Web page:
DCEs are allowed to pocket the funding they don't spend on care, an arrangement that critics believe will incentivize the private middlemen to skimp on Medicare patients-- many of whom could be auto-enrolled into DCEs without their knowledge or permission.
According to a policy brief released by PNHP, "Virtually any company can apply to be a DCE, including investor-backed startups that include primary care physicians, [Medicare Advantage] plans and other commercial insurers, accountable care organizations (ACOs) or ACO-like organizations, and for-profit hospital systems."
"Applicants are approved by CMS without input from Congress or other elected officials," the group notes.
At present, the pilot includes 53 DCEs in 38 states, Washington, D.C., and Puerto Rico. Drs. Richard Gilfillan and Donald Berwick pointed out in a September article for Health Affairs that 28 of the current DCEs are controlled by investors, not healthcare providers. A second tranche of DCEs is expected to debut in January 2022.
Dr. Ana Malinow, a physician from San Francisco who is taking part in Tuesday's petition delivery, said in a statement that "Medicare Advantage-- the first wave of Medicare privatization-- showed us that inserting a profit-seeking middleman into public coverage does not save money for taxpayers, but rather costs more money while also taking away care choices from seniors."
"If left unchecked, the Direct Contracting program will hand traditional Medicare off to Wall Street investors, without input from seniors, doctors, or even members of Congress," said Malinow. "Health and Human Services Secretary Xavier Becerra has the power to stop this Trump-era program in its tracks, and must do so now."
The DC experiment was launched by the Trump administration but actually has its roots in the Affordable Care Act (ACA), which established CMMI with the stated goal of identifying "ways to improve healthcare quality and reduce costs in the Medicare, Medicaid, and Children’s Health Insurance Program (CHIP) programs."
The ACA granted CMMI, also known as the Innovation Center, the authority to test alternative payment and service delivery models on a national scale without congressional approval-- latitude that, in the hands of the Trump administration, ultimately spawned the DC pilot program.
CMMI is currently headed by Elizabeth Fowler, who previously served as vice president of public policy and external affairs for WellPoint, Inc.-- a health insurance giant that later became Anthem. Fowler also worked as chief health counsel to former Senate Finance Committee Chair Max Baucus, a right-wing Democrat who infamously had single-payer proponents arrested in 2009 and helped ensure that the ACA did not include a public option.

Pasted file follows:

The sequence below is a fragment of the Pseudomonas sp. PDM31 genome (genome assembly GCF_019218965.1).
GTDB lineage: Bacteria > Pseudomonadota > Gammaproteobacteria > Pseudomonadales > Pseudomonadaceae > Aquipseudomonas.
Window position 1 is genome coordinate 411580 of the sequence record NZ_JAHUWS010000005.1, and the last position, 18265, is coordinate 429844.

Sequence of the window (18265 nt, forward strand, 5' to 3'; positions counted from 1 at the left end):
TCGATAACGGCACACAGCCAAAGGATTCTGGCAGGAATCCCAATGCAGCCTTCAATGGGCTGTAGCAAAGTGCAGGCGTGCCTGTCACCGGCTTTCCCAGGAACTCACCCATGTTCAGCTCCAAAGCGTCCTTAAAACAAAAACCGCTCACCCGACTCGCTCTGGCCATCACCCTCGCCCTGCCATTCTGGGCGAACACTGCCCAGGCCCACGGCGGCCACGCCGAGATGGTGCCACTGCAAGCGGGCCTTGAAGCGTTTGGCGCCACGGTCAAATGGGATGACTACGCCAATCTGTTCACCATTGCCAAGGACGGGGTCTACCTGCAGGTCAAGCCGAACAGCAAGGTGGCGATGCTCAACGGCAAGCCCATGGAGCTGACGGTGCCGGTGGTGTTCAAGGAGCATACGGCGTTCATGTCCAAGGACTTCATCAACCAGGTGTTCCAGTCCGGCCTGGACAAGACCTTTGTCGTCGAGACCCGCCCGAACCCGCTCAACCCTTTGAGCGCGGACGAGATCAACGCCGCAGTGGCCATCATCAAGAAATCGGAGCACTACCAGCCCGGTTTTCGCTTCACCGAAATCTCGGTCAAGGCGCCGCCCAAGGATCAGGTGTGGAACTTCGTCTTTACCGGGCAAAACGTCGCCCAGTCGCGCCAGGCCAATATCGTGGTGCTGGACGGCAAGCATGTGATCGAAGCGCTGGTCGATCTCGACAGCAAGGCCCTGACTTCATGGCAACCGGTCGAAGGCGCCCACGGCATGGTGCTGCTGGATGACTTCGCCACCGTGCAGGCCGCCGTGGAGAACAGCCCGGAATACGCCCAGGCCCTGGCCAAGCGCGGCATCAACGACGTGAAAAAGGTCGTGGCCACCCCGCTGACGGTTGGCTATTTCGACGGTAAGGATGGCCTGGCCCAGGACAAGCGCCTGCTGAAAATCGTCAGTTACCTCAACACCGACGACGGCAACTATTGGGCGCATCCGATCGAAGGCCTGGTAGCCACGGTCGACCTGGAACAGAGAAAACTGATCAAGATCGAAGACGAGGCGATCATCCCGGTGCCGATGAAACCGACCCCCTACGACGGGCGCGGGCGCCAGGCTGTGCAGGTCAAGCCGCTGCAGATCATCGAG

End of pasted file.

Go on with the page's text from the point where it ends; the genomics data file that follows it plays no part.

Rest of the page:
Weisbart told Common Dreams that while the creation of CMMI may have been well-intentioned, the body's ability to "so fundamentally and radically transform a public health program that so many Americans rely on" without congressional approval or oversight is a real danger that lawmakers must take seriously.
"Someplace there needs to be congressional oversight," Weisbart said. "When the public does finally find out that [lawmakers] were asleep at the switch, they're not going to be happy. This is your chance to do what democracy is intended to do."
The Biden administration paused the most extreme form of Direct Contracting-- known as the Geographic (GEO) model-- in March, but it is allowing the Global and Professional Direct Contracting (GPDC) pilot to move forward. According to CMS, the GPDC pilot is expected to play out over a six-year period.
While lawmakers have largely been quiet about the Medicare experiment, a handful of Democratic members of Congress have echoed grassroots demands for an immediate end to the DC program in recent months.
"We appreciate that you paused implementation of the Geographic model," Reps. Lloyd Doggett (D-TX), Bill Pascrell (D-NJ), Mark Pocan (D-WI), and Katie Porter (D-CA) wrote in a May letter to Becerra and then-Acting CMS Administrator Elizabeth Richter. "However, we remain worried that the 53 DCEs participating in the GPDC model, a policy launched under the Trump administration, lacks oversight to protect Medicare beneficiaries' care."